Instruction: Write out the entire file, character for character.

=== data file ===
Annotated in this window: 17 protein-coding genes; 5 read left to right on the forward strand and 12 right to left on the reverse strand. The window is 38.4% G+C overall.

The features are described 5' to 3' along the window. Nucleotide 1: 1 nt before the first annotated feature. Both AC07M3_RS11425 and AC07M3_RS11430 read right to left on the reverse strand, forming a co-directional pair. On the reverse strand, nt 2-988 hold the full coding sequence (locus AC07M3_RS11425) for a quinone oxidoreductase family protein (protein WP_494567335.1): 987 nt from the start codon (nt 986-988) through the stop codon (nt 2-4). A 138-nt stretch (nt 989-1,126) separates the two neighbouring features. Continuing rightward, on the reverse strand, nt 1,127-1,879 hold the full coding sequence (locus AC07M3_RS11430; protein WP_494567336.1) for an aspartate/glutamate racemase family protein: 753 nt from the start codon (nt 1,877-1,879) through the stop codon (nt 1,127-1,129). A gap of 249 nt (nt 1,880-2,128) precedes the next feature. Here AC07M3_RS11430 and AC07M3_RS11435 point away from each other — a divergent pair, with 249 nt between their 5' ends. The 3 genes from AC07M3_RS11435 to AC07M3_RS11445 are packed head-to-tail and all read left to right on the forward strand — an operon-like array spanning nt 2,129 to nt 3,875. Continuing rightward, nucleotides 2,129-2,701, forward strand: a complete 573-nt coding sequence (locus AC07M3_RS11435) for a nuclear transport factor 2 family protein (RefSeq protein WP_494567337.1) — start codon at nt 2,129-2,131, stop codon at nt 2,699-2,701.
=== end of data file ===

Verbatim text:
Annotated in this window: 17 protein-coding genes; 5 read left to right on the forward strand and 12 right to left on the reverse strand. The window is 38.4% G+C overall.

The features are described 5' to 3' along the window. Nucleotide 1: 1 nt before the first annotated feature. Both AC07M3_RS11425 and AC07M3_RS11430 read right to left on the reverse strand, forming a co-directional pair. On the reverse strand, nt 2-988 hold the full coding sequence (locus AC07M3_RS11425) for a quinone oxidoreductase family protein (protein WP_494567335.1): 987 nt from the start codon (nt 986-988) through the stop codon (nt 2-4). A 138-nt stretch (nt 989-1,126) separates the two neighbouring features. Continuing rightward, on the reverse strand, nt 1,127-1,879 hold the full coding sequence (locus AC07M3_RS11430; protein WP_494567336.1) for an aspartate/glutamate racemase family protein: 753 nt from the start codon (nt 1,877-1,879) through the stop codon (nt 1,127-1,129). A gap of 249 nt (nt 1,880-2,128) precedes the next feature. Here AC07M3_RS11430 and AC07M3_RS11435 point away from each other — a divergent pair, with 249 nt between their 5' ends. The 3 genes from AC07M3_RS11435 to AC07M3_RS11445 are packed head-to-tail and all read left to right on the forward strand — an operon-like array spanning nt 2,129 to nt 3,875. Continuing rightward, nucleotides 2,129-2,701, forward strand: a complete 573-nt coding sequence (locus AC07M3_RS11435) for a nuclear transport factor 2 family protein (RefSeq protein WP_494567337.1) — start codon at nt 2,129-2,131, stop codon at nt 2,699-2,701.